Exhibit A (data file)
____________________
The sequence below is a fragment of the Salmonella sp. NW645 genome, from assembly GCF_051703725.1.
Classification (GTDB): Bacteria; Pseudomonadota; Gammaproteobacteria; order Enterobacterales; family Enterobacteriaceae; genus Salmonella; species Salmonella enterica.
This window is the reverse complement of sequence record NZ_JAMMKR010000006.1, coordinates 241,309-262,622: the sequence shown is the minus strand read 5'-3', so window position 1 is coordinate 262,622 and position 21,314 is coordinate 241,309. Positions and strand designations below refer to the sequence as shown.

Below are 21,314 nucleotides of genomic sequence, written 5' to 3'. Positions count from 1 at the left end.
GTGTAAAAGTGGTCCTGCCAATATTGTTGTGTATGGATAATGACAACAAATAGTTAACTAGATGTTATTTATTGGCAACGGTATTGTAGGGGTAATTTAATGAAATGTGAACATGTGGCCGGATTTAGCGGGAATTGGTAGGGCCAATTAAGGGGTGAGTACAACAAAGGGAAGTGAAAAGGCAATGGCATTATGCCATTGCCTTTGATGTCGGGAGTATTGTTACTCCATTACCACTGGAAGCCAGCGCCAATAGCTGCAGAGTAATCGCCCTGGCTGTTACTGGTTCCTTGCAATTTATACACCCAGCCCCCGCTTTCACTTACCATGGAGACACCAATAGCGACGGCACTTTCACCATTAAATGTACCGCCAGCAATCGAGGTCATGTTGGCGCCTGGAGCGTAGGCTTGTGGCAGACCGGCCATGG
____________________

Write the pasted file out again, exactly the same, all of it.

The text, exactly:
The sequence below is a fragment of the Salmonella sp. NW645 genome, from assembly GCF_051703725.1.
Classification (GTDB): Bacteria; Pseudomonadota; Gammaproteobacteria; order Enterobacterales; family Enterobacteriaceae; genus Salmonella; species Salmonella enterica.
This window is the reverse complement of sequence record NZ_JAMMKR010000006.1, coordinates 241,309-262,622: the sequence shown is the minus strand read 5'-3', so window position 1 is coordinate 262,622 and position 21,314 is coordinate 241,309. Positions and strand designations below refer to the sequence as shown.

Below are 21,314 nucleotides of genomic sequence, written 5' to 3'. Positions count from 1 at the left end.
GTGTAAAAGTGGTCCTGCCAATATTGTTGTGTATGGATAATGACAACAAATAGTTAACTAGATGTTATTTATTGGCAACGGTATTGTAGGGGTAATTTAATGAAATGTGAACATGTGGCCGGATTTAGCGGGAATTGGTAGGGCCAATTAAGGGGTGAGTACAACAAAGGGAAGTGAAAAGGCAATGGCATTATGCCATTGCCTTTGATGTCGGGAGTATTGTTACTCCATTACCACTGGAAGCCAGCGCCAATAGCTGCAGAGTAATCGCCCTGGCTGTTACTGGTTCCTTGCAATTTATACACCCAGCCCCCGCTTTCACTTACCATGGAGACACCAATAGCGACGGCACTTTCACCATTAAATGTACCGCCAGCAATCGAGGTCATGTTGGCGCCTGGAGCGTAGGCTTGTGGCAGACCGGCCATGG